Google Camera 7.0 bug report reveals work on performance enhancements, Android 10 “Rules”, and internal Screen Recorder app
A few days ago, we got our hands on the new Google Camera 7.0 APK from the Pixel 4. We showed off the UI and also were the first to reveal the Pixel 4 camera features we found in the APK as well as the mysterious reappearance of the “needlefish” 2019 Pixel. While examining the APK, we saw a few strings about the Google Camera app launch being slow, suggesting that Google was working on ironing out any issues with the app’s startup performance. We didn’t think too much of it because that sounds like standard development work, but Philip Chang (@m4au312) sent us an interesting tip pointing to an instructional page hosted on Google Photos. The page outlines Google’s cross-team efforts to make the Google Camera app faster, and the screen recordings contained on the page showed off a few Android 10 features we’ve scarcely seen as well as a few internal apps that piqued our interest.
Improving Google Camera Performance
Although the Pixel 3 had one of the best cameras of 2018, its camera experience wasn’t perfect. There were some complaints about the camera app not saving pictures properly, for example. Google addressed these issues with subsequent updates that improved memory management, but the damage was already done. In the page, Google mentions that improving performance is “one of the team’s highest priorities” in 2019 because of “how it erodes trust in the product.” However, improving the performance isn’t as simple as “flipping a switch or fixing a bug or two” as it requires “significant effort beyond the Camera team, such as the Android system and Android performance teams.” For example, the Android team previously created the PinnerService which the Pixel team uses to pin the Google Camera APK, ODEX, and VDEX files in memory (on my Pixel 2 XL, that’s about 183MB.) With approval from Google “exec leadership,” the Google Camera team made “the pivot to focusing on ‘snappiness'” this year, there are “people actively investigating all issues.”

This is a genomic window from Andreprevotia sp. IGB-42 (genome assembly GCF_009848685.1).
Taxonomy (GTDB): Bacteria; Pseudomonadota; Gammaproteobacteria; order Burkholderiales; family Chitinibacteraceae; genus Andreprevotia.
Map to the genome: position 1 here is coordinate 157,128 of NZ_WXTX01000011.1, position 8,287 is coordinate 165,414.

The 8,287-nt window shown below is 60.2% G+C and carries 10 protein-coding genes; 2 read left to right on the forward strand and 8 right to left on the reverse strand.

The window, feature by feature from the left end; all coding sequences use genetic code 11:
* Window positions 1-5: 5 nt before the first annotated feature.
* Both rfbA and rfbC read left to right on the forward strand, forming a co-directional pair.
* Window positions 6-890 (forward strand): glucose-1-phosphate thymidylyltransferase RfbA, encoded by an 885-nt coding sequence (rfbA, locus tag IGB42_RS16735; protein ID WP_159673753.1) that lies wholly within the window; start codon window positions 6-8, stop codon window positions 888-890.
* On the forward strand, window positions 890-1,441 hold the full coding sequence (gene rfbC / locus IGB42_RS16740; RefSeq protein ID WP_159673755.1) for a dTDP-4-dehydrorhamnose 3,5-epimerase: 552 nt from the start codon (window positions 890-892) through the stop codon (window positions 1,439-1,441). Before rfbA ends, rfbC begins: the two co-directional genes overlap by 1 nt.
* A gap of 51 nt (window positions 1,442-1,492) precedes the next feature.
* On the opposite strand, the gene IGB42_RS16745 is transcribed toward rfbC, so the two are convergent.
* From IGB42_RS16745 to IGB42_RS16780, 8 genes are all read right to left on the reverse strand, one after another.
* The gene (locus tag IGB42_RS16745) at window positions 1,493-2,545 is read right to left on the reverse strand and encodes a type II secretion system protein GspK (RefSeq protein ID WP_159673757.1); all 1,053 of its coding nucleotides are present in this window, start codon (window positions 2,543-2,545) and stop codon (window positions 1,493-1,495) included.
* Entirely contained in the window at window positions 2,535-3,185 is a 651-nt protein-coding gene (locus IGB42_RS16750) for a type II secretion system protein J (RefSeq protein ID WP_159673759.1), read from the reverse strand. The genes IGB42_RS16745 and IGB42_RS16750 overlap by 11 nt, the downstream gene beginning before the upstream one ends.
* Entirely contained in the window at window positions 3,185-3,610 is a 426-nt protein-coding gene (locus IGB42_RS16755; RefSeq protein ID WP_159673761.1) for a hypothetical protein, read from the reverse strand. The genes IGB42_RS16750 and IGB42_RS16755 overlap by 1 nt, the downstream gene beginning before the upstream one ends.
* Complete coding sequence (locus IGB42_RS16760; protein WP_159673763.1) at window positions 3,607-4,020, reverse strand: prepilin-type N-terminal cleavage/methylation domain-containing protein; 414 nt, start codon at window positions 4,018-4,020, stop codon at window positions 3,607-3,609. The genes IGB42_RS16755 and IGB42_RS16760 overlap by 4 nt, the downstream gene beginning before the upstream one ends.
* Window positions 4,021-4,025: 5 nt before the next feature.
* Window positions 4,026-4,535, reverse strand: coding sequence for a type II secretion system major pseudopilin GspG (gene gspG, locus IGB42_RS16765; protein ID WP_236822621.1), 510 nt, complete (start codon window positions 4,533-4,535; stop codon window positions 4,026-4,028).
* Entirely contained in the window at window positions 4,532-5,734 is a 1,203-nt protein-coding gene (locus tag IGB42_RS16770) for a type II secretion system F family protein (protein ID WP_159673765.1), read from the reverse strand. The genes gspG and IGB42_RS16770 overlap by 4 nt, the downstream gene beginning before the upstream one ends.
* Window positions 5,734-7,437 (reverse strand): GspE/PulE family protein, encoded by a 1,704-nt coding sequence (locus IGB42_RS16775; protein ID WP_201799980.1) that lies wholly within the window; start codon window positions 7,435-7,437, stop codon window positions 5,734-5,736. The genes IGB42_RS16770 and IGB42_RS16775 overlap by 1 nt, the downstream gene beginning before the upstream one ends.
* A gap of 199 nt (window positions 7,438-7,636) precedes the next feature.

The main performance issue that is undergoing testing is the occasional slow launch of the camera app that some users may have experienced. You want to always be able to quickly launch the camera app in case you need to immediately take a photo or video, but some users may have noticed the occasional time where “tapping the shutter key won’t do anything for the first ~10 seconds, and the rest of [the] Camera might or might not look like it’s fully loaded” when it should only take <2 seconds to load the app. This page is shown to dogfood users (ie. internal Google beta testers) who experience such a “slow launch” during startup of the Google Camera app, informing them how to capture a system trace and send a bug report.
<string name="dogfood_slow_launch_toast_send_feedback">go/be-faster</string> <string name="dogfood_slow_launch_toast_text">That launch seemed slow.</string> <string name="dogfood_toast_learn_more">Learn more</string>
Tapping on the “learn more” button brings them to the Google Photos page, as we confirmed in the code for Google Camera 7.0. Our tipster likely encountered this page when they experienced a slow launch themselves.